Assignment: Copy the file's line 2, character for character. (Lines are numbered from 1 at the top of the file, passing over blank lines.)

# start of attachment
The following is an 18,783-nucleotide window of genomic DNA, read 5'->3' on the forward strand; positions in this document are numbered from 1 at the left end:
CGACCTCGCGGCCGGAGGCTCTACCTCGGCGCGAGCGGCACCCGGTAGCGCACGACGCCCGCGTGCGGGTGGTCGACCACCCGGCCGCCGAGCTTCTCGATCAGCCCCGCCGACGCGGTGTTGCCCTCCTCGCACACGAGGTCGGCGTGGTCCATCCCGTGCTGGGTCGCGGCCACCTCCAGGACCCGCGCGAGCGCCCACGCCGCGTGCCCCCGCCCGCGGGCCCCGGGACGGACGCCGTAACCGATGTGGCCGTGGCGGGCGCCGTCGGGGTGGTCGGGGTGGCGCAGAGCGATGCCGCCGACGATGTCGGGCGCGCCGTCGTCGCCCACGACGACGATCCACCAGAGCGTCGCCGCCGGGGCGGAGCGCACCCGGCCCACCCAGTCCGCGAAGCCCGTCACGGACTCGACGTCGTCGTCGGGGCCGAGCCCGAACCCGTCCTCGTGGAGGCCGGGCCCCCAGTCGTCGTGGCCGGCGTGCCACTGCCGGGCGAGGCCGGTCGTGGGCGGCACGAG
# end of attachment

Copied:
CGACCTCGCGGCCGGAGGCTCTACCTCGGCGCGAGCGGCACCCGGTAGCGCACGACGCCCGCGTGCGGGTGGTCGACCACCCGGCCGCCGAGCTTCTCGATCAGCCCCGCCGACGCGGTGTTGCCCTCCTCGCACACGAGGTCGGCGTGGTCCATCCCGTGCTGGGTCGCGGCCACCTCCAGGACCCGCGCGAGCGCCCACGCCGCGTGCCCCCGCCCGCGGGCCCCGGGACGGACGCCGTAACCGATGTGGCCGTGGCGGGCGCCGTCGGGGTGGTCGGGGTGGCGCAGAGCGATGCCGCCGACGATGTCGGGCGCGCCGTCGTCGCCCACGACGACGATCCACCAGAGCGTCGCCGCCGGGGCGGAGCGCACCCGGCCCACCCAGTCCGCGAAGCCCGTCACGGACTCGACGTCGTCGTCGGGGCCGAGCCCGAACCCGTCCTCGTGGAGGCCGGGCCCCCAGTCGTCGTGGCCGGCGTGCCACTGCCGGGCGAGGCCGGTCGTGGGCGGCACGAG